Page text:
What Are Push Theory and Pull Theory

Topics: Marketing, Supply chain management, Customer Pages: 3 (845 words) Published: June 30, 2013
What are Push Theory and Pull Theory?
Pull theory:
In economics, the demand-pull theory is the theory that inflation occurs when demand for goods and services exceed existing supplies. According to the demand pull theory, there is a range of effects on innovative activity driven by changes in expected demand, the competitive structure of markets, and factors which affect the valuation of new products or the ability of firms to realize economic benefits. In a marketing "pull" system, the consumer requests the product and "pulls" it through the delivery channel. An example of this is the car manufacturing company Ford Australia. Ford Australia only produces cars when they have been ordered by the customers. •Applied to that portion of the supply chain where demand uncertainty is high •Production and distribution are demand driven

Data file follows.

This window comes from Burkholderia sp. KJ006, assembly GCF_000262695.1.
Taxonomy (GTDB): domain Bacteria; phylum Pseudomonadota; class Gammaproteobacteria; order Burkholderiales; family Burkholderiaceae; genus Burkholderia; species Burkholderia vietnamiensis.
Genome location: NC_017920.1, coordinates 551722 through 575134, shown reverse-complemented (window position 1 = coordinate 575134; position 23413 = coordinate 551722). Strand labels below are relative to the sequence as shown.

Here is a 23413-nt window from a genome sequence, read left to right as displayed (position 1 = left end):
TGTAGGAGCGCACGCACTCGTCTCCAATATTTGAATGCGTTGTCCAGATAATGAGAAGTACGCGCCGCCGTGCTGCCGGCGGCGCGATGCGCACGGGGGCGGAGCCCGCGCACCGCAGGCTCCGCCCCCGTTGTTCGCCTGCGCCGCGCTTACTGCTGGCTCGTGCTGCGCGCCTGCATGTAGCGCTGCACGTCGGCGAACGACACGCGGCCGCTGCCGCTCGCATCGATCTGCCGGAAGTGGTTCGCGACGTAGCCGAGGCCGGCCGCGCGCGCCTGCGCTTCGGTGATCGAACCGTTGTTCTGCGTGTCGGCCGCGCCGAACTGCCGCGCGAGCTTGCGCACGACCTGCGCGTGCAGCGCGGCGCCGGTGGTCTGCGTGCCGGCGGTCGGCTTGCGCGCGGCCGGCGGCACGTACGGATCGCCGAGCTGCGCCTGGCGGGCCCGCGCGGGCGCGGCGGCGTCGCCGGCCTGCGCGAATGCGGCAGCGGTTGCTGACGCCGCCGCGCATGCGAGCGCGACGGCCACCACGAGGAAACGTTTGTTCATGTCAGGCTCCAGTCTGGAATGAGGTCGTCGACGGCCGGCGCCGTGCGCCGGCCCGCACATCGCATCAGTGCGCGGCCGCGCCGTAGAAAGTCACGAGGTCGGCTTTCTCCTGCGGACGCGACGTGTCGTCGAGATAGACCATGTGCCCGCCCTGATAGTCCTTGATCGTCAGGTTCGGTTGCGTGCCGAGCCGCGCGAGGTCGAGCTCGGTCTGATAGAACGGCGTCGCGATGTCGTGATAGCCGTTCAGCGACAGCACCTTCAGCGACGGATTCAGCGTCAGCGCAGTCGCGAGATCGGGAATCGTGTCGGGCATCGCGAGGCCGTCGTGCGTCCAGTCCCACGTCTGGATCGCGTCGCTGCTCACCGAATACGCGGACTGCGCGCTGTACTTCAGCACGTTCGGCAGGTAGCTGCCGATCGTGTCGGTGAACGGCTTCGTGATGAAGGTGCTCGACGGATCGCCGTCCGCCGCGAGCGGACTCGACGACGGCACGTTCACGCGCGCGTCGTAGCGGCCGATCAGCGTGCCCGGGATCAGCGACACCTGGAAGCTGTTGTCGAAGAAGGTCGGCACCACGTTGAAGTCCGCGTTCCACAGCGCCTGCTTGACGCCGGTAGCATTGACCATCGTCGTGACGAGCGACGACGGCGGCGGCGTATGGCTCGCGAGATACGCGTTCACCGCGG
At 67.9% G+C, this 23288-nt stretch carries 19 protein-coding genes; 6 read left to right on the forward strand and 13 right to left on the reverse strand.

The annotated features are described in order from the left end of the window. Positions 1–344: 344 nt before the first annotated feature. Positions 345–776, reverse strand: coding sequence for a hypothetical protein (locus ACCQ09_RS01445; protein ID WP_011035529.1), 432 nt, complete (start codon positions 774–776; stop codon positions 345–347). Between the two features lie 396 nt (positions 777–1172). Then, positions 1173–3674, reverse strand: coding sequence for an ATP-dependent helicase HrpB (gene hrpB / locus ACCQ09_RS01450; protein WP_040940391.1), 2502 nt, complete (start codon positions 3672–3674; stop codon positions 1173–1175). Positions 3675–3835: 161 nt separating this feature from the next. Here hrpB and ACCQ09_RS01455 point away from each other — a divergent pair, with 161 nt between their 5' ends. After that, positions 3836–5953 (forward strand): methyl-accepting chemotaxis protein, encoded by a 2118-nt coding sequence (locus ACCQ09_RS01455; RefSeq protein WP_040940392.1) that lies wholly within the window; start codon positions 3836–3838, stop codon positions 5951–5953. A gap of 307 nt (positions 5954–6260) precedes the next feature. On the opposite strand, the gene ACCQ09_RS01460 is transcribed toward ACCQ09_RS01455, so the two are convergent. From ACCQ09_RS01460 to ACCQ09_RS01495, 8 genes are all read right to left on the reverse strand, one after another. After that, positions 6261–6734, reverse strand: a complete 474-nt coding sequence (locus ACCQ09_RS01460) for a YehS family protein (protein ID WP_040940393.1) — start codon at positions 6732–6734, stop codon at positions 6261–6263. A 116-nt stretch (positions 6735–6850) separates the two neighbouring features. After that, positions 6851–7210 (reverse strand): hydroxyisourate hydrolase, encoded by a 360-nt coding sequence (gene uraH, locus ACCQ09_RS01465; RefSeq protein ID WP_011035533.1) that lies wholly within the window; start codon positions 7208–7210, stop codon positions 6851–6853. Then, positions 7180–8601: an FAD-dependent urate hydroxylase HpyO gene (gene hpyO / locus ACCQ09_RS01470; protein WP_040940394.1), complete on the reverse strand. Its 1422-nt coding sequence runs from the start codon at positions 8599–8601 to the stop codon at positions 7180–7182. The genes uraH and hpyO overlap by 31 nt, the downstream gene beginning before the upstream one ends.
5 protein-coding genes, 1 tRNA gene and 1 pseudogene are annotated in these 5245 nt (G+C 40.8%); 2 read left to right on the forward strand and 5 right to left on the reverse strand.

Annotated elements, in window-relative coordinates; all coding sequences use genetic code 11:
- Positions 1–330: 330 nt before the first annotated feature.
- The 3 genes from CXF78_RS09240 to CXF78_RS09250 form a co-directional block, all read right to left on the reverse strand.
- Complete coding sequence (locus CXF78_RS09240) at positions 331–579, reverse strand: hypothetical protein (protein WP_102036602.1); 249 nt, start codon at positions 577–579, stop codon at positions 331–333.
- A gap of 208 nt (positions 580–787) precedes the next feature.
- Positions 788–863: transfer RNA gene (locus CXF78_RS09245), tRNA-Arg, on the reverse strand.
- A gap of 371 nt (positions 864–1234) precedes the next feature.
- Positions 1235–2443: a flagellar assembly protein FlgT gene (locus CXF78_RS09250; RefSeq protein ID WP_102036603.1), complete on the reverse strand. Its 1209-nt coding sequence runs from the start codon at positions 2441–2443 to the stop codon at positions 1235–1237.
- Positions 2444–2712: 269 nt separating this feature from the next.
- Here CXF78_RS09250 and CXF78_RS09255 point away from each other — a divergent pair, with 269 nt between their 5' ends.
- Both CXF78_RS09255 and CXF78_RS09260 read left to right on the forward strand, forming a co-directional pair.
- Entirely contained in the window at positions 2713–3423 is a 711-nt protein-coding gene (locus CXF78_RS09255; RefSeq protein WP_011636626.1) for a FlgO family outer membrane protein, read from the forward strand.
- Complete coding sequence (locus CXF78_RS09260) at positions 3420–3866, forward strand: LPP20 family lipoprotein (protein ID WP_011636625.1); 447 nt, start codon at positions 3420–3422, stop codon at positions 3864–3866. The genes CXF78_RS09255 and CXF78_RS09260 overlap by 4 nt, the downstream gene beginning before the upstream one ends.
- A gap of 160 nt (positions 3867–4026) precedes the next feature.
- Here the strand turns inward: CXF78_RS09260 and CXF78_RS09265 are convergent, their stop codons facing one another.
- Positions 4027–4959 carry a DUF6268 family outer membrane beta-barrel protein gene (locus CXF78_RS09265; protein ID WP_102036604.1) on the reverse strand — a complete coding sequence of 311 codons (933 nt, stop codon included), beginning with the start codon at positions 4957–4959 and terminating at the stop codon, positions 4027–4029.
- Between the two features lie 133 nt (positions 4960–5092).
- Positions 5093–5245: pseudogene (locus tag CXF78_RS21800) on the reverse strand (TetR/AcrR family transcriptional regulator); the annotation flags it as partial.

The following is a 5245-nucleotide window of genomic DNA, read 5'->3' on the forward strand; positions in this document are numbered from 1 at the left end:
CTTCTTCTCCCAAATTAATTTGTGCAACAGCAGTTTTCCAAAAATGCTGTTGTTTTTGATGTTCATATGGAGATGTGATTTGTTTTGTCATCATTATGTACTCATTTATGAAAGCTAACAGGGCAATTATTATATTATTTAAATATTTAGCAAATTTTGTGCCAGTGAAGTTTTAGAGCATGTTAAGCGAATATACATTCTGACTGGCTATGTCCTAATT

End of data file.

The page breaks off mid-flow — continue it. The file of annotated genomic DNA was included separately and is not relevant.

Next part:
No inventory, response to specific orders
Point of sale (POS) data comes in handy when shared with supply chain partners •Decrease in lead time
Difficult to implement

Push theory:
What I understand with Push theory is, it’s something that we don’t want to buy it or take it but people push us to buy it. Another meaning of the push strategy in marketing can be found in the communication between seller and buyer. Depending on the medium used, the communication can be either interactive or non-interactive. For example, if the seller makes his promotion by television or radio, it's not possible for the buyer to interact with. On the other hand, if the communication is made by phone or internet, the buyer has possibilities to interact with the seller. In the first case information is just "pushed" toward the buyer, while in the second case it is possible for the buyer to demand the needed information according to their requirements. •Applied to that portion of the supply chain where demand uncertainty is relatively small •Production and distribution decisions are based on long term forecasts •Based on past orders...
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